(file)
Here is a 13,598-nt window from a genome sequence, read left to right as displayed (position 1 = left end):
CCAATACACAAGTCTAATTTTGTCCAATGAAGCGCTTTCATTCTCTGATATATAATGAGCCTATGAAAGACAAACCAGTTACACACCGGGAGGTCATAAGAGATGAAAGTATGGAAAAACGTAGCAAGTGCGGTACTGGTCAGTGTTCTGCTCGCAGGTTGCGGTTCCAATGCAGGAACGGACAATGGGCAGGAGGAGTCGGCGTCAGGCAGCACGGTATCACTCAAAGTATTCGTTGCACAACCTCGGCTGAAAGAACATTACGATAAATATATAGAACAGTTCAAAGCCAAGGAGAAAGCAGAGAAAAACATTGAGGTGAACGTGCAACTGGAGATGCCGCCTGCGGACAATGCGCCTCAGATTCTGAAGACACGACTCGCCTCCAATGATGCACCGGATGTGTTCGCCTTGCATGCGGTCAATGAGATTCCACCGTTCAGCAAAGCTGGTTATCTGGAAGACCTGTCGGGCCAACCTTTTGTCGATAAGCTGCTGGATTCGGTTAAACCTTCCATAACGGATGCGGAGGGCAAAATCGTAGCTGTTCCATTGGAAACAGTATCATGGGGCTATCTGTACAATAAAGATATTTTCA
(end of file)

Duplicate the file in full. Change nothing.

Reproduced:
Here is a 13,598-nt window from a genome sequence, read left to right as displayed (position 1 = left end):
CCAATACACAAGTCTAATTTTGTCCAATGAAGCGCTTTCATTCTCTGATATATAATGAGCCTATGAAAGACAAACCAGTTACACACCGGGAGGTCATAAGAGATGAAAGTATGGAAAAACGTAGCAAGTGCGGTACTGGTCAGTGTTCTGCTCGCAGGTTGCGGTTCCAATGCAGGAACGGACAATGGGCAGGAGGAGTCGGCGTCAGGCAGCACGGTATCACTCAAAGTATTCGTTGCACAACCTCGGCTGAAAGAACATTACGATAAATATATAGAACAGTTCAAAGCCAAGGAGAAAGCAGAGAAAAACATTGAGGTGAACGTGCAACTGGAGATGCCGCCTGCGGACAATGCGCCTCAGATTCTGAAGACACGACTCGCCTCCAATGATGCACCGGATGTGTTCGCCTTGCATGCGGTCAATGAGATTCCACCGTTCAGCAAAGCTGGTTATCTGGAAGACCTGTCGGGCCAACCTTTTGTCGATAAGCTGCTGGATTCGGTTAAACCTTCCATAACGGATGCGGAGGGCAAAATCGTAGCTGTTCCATTGGAAACAGTATCATGGGGCTATCTGTACAATAAAGATATTTTCA